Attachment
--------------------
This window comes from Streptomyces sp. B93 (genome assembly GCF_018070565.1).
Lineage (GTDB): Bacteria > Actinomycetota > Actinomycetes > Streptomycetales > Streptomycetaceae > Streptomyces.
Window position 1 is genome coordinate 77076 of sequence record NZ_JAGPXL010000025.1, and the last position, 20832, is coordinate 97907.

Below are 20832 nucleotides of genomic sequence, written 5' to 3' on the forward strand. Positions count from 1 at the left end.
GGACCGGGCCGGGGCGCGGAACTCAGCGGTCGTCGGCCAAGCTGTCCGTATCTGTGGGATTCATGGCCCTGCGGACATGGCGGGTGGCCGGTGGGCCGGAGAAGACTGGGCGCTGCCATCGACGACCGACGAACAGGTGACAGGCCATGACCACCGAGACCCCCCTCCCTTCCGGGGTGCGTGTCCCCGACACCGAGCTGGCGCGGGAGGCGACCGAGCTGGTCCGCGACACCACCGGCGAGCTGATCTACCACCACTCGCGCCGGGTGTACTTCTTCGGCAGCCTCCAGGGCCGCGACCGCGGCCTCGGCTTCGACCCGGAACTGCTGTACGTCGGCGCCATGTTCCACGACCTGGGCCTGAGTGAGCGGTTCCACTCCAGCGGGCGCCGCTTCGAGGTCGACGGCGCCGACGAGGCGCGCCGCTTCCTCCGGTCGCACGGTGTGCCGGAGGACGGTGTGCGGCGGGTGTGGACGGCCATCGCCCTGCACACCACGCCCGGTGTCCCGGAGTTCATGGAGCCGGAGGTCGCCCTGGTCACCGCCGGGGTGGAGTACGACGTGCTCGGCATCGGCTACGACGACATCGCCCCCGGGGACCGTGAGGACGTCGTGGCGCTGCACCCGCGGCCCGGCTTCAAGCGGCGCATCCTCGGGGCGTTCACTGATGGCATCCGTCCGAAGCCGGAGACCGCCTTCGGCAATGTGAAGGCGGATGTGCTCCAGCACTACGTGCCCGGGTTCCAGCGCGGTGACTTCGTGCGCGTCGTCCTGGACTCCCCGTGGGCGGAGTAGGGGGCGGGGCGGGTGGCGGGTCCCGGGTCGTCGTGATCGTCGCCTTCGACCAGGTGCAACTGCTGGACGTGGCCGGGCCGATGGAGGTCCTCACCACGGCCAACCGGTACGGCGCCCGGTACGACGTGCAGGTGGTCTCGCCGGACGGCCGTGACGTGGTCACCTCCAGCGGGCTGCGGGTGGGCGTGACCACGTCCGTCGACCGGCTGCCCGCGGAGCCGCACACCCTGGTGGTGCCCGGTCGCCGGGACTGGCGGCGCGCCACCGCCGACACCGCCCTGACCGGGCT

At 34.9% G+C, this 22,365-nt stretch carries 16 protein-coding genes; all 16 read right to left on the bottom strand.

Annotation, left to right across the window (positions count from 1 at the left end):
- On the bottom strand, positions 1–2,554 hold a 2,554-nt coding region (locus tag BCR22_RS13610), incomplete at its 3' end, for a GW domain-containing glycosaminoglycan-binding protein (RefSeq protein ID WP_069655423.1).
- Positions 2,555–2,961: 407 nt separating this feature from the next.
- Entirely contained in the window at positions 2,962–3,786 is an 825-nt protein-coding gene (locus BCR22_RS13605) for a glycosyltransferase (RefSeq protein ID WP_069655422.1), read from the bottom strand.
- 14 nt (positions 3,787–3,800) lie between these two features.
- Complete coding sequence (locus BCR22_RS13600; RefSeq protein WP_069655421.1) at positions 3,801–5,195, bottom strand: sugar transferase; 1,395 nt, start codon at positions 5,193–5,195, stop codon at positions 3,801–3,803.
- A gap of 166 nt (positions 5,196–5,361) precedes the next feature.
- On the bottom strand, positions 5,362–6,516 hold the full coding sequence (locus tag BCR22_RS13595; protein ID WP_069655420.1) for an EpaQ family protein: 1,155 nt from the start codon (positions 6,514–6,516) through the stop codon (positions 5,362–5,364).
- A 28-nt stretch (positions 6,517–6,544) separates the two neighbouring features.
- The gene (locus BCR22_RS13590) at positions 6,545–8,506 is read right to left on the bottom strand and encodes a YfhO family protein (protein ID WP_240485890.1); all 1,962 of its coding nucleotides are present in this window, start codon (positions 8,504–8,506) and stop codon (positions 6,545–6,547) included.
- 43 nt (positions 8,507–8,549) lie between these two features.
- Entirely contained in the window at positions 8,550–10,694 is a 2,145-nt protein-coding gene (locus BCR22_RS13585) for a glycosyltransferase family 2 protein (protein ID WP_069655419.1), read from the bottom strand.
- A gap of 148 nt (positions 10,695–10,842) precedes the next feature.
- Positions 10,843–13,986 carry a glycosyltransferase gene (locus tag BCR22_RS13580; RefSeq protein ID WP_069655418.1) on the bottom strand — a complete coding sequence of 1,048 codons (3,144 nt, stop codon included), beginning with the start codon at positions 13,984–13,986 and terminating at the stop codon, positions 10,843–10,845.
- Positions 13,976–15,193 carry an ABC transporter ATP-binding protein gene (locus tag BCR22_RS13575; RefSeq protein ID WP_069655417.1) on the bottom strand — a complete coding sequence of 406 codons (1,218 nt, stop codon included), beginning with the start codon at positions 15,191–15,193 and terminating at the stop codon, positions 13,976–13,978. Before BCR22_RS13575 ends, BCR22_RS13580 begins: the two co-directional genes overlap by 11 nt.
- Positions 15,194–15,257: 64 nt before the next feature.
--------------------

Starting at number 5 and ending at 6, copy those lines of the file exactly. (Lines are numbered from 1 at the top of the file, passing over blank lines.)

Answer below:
GGACCGGGCCGGGGCGCGGAACTCAGCGGTCGTCGGCCAAGCTGTCCGTATCTGTGGGATTCATGGCCCTGCGGACATGGCGGGTGGCCGGTGGGCCGGAGAAGACTGGGCGCTGCCATCGACGACCGACGAACAGGTGACAGGCCATGACCACCGAGACCCCCCTCCCTTCCGGGGTGCGTGTCCCCGACACCGAGCTGGCGCGGGAGGCGACCGAGCTGGTCCGCGACACCACCGGCGAGCTGATCTACCACCACTCGCGCCGGGTGTACTTCTTCGGCAGCCTCCAGGGCCGCGACCGCGGCCTCGGCTTCGACCCGGAACTGCTGTACGTCGGCGCCATGTTCCACGACCTGGGCCTGAGTGAGCGGTTCCACTCCAGCGGGCGCCGCTTCGAGGTCGACGGCGCCGACGAGGCGCGCCGCTTCCTCCGGTCGCACGGTGTGCCGGAGGACGGTGTGCGGCGGGTGTGGACGGCCATCGCCCTGCACACCACGCCCGGTGTCCCGGAGTTCATGGAGCCGGAGGTCGCCCTGGTCACCGCCGGGGTGGAGTACGACGTGCTCGGCATCGGCTACGACGACATCGCCCCCGGGGACCGTGAGGACGTCGTGGCGCTGCACCCGCGGCCCGGCTTCAAGCGGCGCATCCTCGGGGCGTTCACTGATGGCATCCGTCCGAAGCCGGAGACCGCCTTCGGCAATGTGAAGGCGGATGTGCTCCAGCACTACGTGCCCGGGTTCCAGCGCGGTGACTTCGTGCGCGTCGTCCTGGACTCCCCGTGGGCGGAGTAGGGGGCGGGGCGGGTGGCGGGTCCCGGGTCGTCGTGATCGTCGCCTTCGACCAGGTGCAACTGCTGGACGTGGCCGGGCCGATGGAGGTCCTCACCACGGCCAACCGGTACGGCGCCCGGTACGACGTGCAGGTGGTCTCGCCGGACGGCCGTGACGTGGTCACCTCCAGCGGGCTGCGGGTGGGCGTGACCACGTCCGTCGACCGGCTGCCCGCGGAGCCGCACACCCTGGTGGTGCCCGGTCGCCGGGACTGGCGGCGCGCCACCGCCGACACCGCCCTGACCGGGCT

At 34.9% G+C, this 22,365-nt stretch carries 16 protein-coding genes; all 16 read right to left on the bottom strand.